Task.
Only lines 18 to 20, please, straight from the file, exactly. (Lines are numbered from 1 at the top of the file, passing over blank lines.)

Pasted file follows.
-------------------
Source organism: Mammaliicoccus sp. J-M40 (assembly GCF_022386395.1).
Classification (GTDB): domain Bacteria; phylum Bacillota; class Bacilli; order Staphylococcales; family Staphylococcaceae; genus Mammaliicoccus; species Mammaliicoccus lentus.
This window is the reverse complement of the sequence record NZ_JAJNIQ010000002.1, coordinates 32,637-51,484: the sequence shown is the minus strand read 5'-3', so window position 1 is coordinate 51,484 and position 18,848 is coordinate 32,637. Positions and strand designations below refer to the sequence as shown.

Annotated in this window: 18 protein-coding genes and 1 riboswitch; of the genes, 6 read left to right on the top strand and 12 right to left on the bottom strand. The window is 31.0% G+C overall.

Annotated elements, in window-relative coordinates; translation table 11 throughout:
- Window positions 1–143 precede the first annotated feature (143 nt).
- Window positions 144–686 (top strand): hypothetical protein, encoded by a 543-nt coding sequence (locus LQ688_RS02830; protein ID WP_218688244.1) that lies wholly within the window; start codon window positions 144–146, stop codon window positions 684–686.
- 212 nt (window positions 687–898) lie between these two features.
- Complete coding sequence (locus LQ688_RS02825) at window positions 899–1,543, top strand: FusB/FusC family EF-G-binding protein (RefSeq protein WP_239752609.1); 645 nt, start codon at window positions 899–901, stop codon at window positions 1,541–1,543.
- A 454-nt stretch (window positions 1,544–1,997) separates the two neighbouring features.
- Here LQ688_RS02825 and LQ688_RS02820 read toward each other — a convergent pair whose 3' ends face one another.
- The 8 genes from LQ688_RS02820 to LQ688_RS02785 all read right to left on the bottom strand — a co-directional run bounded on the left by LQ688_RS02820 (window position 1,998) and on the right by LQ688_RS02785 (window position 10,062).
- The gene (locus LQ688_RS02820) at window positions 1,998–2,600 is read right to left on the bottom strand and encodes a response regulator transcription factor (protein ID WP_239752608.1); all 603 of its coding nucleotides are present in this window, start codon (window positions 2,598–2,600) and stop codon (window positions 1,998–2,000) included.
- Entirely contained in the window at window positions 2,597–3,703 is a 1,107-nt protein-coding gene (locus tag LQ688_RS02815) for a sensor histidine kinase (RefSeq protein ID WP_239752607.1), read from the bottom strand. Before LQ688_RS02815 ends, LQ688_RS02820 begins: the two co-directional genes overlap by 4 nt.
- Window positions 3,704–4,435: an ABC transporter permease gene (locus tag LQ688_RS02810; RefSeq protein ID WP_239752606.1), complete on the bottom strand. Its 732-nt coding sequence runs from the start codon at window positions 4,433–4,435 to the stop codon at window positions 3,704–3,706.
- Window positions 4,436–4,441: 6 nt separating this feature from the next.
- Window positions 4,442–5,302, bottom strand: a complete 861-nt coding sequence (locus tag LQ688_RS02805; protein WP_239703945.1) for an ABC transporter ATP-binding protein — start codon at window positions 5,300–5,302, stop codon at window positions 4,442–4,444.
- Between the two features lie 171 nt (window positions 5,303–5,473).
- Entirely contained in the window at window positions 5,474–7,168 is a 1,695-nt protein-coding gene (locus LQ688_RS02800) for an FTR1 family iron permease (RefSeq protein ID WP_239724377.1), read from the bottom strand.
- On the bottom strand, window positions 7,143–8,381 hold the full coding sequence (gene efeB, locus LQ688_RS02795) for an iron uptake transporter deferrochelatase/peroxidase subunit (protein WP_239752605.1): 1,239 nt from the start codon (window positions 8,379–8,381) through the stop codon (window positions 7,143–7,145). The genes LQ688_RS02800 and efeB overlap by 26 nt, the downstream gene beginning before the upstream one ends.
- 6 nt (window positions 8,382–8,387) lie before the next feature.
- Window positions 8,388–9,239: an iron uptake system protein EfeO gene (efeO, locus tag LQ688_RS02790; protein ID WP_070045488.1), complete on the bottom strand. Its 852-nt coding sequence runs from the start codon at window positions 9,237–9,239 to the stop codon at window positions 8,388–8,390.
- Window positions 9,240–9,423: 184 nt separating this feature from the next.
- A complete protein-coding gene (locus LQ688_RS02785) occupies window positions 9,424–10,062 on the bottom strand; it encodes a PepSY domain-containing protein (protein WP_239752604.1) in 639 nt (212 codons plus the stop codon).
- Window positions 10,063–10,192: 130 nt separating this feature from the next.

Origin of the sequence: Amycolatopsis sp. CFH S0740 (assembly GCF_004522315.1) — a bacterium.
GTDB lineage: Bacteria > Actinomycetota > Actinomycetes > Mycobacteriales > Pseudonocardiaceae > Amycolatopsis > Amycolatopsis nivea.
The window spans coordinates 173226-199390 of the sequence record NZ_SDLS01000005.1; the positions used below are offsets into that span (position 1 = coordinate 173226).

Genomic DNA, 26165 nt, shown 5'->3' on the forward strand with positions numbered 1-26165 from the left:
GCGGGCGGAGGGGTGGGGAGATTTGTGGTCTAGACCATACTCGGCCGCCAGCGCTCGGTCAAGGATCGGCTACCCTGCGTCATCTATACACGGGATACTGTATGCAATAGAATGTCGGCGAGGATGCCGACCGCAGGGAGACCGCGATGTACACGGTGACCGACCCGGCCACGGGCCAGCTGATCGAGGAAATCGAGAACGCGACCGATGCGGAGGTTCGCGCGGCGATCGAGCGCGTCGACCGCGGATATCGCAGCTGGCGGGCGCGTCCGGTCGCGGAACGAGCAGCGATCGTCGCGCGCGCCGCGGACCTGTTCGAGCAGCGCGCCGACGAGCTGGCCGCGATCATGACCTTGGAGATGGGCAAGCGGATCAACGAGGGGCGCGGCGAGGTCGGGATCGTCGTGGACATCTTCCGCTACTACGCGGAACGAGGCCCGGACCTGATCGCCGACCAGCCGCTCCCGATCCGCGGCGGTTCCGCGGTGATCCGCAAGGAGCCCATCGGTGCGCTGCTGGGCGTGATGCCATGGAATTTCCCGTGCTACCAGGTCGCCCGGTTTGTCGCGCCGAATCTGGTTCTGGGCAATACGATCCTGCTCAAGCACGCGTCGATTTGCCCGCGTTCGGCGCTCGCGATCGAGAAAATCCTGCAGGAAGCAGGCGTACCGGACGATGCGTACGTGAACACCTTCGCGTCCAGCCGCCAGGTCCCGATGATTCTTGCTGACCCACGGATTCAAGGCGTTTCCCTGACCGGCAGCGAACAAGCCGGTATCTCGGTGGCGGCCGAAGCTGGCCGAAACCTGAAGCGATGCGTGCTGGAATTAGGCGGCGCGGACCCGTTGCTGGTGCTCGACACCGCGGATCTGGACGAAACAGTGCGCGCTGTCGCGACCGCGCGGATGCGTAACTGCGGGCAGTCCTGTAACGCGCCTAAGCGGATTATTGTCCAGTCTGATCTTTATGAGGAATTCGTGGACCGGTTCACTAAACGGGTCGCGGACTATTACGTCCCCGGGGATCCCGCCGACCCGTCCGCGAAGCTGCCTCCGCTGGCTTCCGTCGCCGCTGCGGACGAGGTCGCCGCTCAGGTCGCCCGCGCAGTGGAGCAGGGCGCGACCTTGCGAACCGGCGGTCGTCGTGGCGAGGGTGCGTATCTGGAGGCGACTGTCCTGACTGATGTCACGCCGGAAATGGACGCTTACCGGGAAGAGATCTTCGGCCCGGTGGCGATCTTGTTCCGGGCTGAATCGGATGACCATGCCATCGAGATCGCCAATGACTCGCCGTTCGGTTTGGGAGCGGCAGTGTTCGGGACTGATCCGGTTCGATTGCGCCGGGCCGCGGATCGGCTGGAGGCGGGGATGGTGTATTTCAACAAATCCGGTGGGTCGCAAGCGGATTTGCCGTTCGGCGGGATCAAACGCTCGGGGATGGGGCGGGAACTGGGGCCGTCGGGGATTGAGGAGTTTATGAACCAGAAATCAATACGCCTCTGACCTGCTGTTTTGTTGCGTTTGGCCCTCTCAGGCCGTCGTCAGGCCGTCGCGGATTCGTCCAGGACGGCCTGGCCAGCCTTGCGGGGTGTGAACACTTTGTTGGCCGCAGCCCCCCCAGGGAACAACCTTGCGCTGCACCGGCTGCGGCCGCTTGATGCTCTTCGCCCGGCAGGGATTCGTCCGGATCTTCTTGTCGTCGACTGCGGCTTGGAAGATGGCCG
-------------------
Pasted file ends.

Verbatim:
- Between the two features lie 171 nt (window positions 5,303–5,473).
- Entirely contained in the window at window positions 5,474–7,168 is a 1,695-nt protein-coding gene (locus LQ688_RS02800) for an FTR1 family iron permease (RefSeq protein ID WP_239724377.1), read from the bottom strand.
- On the bottom strand, window positions 7,143–8,381 hold the full coding sequence (gene efeB, locus LQ688_RS02795) for an iron uptake transporter deferrochelatase/peroxidase subunit (protein WP_239752605.1): 1,239 nt from the start codon (window positions 8,379–8,381) through the stop codon (window positions 7,143–7,145). The genes LQ688_RS02800 and efeB overlap by 26 nt, the downstream gene beginning before the upstream one ends.